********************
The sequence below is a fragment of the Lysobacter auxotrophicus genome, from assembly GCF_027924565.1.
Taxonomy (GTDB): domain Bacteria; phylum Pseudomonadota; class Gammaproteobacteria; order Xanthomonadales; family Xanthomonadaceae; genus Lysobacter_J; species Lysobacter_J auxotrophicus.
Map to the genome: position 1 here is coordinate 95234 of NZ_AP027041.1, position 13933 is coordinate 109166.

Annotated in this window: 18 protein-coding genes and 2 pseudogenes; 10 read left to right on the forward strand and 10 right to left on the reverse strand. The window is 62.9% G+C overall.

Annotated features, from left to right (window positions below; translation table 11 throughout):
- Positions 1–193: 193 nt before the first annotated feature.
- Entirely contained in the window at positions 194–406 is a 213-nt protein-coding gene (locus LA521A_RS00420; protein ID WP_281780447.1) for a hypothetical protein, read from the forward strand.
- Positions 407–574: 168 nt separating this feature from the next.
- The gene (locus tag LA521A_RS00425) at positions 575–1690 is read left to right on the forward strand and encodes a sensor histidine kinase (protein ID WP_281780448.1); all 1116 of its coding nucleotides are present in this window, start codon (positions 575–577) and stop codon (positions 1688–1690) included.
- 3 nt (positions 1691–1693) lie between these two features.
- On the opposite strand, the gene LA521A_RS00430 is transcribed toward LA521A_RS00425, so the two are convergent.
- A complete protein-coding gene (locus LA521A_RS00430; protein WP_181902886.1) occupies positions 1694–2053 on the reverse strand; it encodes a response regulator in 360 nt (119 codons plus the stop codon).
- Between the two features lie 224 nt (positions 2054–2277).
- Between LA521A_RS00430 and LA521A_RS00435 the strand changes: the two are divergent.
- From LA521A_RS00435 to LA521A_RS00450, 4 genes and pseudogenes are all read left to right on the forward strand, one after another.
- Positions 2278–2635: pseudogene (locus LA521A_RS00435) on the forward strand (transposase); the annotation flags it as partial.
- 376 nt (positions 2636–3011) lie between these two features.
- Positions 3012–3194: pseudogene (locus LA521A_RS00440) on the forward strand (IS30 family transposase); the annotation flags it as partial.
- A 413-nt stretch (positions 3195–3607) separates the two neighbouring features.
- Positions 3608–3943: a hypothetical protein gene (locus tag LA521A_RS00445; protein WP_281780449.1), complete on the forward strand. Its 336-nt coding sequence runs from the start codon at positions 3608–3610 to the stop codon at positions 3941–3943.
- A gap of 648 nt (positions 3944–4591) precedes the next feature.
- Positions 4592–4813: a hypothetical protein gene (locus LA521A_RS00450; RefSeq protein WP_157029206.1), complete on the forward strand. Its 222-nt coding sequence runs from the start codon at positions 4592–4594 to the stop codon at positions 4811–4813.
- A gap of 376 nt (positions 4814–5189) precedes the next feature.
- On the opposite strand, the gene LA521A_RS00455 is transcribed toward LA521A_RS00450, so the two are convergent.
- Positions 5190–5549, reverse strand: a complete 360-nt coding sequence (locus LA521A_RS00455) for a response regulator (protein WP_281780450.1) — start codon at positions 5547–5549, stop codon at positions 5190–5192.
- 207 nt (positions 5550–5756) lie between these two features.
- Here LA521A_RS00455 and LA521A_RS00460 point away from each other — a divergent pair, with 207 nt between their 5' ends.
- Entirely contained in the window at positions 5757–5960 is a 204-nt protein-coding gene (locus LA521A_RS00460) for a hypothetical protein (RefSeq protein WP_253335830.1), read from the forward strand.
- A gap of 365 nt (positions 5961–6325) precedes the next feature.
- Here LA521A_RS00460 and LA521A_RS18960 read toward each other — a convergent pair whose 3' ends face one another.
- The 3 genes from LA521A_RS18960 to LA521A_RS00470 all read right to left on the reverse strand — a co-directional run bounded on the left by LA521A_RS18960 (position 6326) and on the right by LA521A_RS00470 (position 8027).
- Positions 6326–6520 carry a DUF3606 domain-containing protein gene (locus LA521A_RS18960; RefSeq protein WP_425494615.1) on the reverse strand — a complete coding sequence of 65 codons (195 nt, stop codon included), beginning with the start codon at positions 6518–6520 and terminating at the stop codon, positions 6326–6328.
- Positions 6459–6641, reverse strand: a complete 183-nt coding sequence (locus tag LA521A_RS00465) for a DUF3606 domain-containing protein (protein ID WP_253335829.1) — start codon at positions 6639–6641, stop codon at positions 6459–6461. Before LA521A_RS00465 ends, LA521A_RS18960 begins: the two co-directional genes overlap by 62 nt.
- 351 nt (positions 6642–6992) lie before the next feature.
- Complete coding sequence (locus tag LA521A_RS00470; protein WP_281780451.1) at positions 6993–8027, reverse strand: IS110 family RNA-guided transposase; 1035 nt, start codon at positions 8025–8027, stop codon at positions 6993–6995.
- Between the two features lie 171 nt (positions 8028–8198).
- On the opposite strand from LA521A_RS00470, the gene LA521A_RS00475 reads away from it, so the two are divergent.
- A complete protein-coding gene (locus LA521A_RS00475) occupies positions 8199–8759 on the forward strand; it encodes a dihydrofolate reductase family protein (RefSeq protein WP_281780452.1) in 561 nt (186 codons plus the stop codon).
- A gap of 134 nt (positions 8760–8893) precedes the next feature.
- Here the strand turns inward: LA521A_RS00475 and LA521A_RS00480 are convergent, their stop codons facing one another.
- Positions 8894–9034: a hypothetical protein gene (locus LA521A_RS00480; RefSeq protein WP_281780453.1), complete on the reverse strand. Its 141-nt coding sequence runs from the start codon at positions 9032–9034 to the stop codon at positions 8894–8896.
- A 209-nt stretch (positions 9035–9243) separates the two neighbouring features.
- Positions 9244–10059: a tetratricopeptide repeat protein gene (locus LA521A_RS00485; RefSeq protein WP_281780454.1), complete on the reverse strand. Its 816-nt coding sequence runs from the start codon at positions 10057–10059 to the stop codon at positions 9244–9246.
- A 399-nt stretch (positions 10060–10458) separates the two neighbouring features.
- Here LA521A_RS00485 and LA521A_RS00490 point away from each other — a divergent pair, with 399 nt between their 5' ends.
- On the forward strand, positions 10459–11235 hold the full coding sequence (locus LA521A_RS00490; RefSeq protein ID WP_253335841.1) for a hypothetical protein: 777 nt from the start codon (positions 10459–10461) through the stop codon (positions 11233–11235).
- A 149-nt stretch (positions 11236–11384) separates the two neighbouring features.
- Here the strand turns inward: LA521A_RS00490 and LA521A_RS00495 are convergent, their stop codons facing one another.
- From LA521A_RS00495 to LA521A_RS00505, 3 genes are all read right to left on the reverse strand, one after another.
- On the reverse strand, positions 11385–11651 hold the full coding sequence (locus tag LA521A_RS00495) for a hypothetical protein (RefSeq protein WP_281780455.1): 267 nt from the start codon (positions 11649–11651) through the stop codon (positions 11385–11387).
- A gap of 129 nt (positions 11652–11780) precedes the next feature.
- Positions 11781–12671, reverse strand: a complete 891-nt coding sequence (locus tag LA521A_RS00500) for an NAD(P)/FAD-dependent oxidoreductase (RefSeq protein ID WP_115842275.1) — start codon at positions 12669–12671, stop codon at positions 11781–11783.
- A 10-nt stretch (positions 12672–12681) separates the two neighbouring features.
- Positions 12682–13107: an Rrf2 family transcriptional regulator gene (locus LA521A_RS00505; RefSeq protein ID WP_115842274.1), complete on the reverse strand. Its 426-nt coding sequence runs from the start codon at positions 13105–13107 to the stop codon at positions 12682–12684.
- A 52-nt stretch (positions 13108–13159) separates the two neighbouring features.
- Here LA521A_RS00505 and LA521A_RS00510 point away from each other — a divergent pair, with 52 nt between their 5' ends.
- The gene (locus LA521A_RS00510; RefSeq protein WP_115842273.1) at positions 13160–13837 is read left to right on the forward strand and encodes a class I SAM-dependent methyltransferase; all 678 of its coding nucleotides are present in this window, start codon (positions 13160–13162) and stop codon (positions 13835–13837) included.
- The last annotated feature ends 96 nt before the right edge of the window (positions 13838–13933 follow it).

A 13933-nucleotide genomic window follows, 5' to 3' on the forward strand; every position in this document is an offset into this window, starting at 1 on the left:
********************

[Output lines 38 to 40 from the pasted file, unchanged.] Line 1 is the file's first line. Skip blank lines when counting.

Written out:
- A complete protein-coding gene (locus LA521A_RS00475) occupies positions 8199–8759 on the forward strand; it encodes a dihydrofolate reductase family protein (RefSeq protein WP_281780452.1) in 561 nt (186 codons plus the stop codon).
- A gap of 134 nt (positions 8760–8893) precedes the next feature.
- Here the strand turns inward: LA521A_RS00475 and LA521A_RS00480 are convergent, their stop codons facing one another.